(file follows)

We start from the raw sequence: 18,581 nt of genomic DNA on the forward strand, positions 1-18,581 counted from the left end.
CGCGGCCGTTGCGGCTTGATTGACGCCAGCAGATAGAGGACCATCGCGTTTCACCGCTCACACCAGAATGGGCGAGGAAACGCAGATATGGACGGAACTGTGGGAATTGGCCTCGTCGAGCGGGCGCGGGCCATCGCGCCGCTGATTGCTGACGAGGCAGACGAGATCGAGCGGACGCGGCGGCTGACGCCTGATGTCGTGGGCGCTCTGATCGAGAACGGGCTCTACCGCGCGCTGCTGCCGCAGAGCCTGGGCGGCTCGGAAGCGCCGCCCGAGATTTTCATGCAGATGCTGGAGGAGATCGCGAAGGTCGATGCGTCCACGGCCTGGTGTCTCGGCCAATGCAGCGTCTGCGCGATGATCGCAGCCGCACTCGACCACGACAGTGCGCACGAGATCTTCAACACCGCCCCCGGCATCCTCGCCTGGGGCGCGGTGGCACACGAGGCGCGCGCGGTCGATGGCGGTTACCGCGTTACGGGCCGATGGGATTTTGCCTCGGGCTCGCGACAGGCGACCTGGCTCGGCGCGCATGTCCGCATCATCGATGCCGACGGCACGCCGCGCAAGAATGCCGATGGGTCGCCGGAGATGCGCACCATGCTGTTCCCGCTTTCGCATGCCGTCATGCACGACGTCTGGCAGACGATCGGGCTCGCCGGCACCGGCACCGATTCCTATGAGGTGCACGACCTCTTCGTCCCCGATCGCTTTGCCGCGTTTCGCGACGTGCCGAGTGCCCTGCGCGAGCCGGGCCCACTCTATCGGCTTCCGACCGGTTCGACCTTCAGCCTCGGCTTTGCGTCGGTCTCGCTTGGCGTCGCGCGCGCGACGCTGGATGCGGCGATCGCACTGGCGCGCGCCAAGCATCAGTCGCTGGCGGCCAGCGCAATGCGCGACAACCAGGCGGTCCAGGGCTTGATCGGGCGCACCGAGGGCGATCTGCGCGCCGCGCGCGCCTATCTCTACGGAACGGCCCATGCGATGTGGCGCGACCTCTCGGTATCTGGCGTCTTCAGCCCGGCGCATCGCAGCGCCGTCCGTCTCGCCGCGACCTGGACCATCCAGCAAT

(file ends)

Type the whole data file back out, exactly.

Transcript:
We start from the raw sequence: 18,581 nt of genomic DNA on the forward strand, positions 1-18,581 counted from the left end.
CGCGGCCGTTGCGGCTTGATTGACGCCAGCAGATAGAGGACCATCGCGTTTCACCGCTCACACCAGAATGGGCGAGGAAACGCAGATATGGACGGAACTGTGGGAATTGGCCTCGTCGAGCGGGCGCGGGCCATCGCGCCGCTGATTGCTGACGAGGCAGACGAGATCGAGCGGACGCGGCGGCTGACGCCTGATGTCGTGGGCGCTCTGATCGAGAACGGGCTCTACCGCGCGCTGCTGCCGCAGAGCCTGGGCGGCTCGGAAGCGCCGCCCGAGATTTTCATGCAGATGCTGGAGGAGATCGCGAAGGTCGATGCGTCCACGGCCTGGTGTCTCGGCCAATGCAGCGTCTGCGCGATGATCGCAGCCGCACTCGACCACGACAGTGCGCACGAGATCTTCAACACCGCCCCCGGCATCCTCGCCTGGGGCGCGGTGGCACACGAGGCGCGCGCGGTCGATGGCGGTTACCGCGTTACGGGCCGATGGGATTTTGCCTCGGGCTCGCGACAGGCGACCTGGCTCGGCGCGCATGTCCGCATCATCGATGCCGACGGCACGCCGCGCAAGAATGCCGATGGGTCGCCGGAGATGCGCACCATGCTGTTCCCGCTTTCGCATGCCGTCATGCACGACGTCTGGCAGACGATCGGGCTCGCCGGCACCGGCACCGATTCCTATGAGGTGCACGACCTCTTCGTCCCCGATCGCTTTGCCGCGTTTCGCGACGTGCCGAGTGCCCTGCGCGAGCCGGGCCCACTCTATCGGCTTCCGACCGGTTCGACCTTCAGCCTCGGCTTTGCGTCGGTCTCGCTTGGCGTCGCGCGCGCGACGCTGGATGCGGCGATCGCACTGGCGCGCGCCAAGCATCAGTCGCTGGCGGCCAGCGCAATGCGCGACAACCAGGCGGTCCAGGGCTTGATCGGGCGCACCGAGGGCGATCTGCGCGCCGCGCGCGCCTATCTCTACGGAACGGCCCATGCGATGTGGCGCGACCTCTCGGTATCTGGCGTCTTCAGCCCGGCGCATCGCAGCGCCGTCCGTCTCGCCGCGACCTGGACCATCCAGCAAT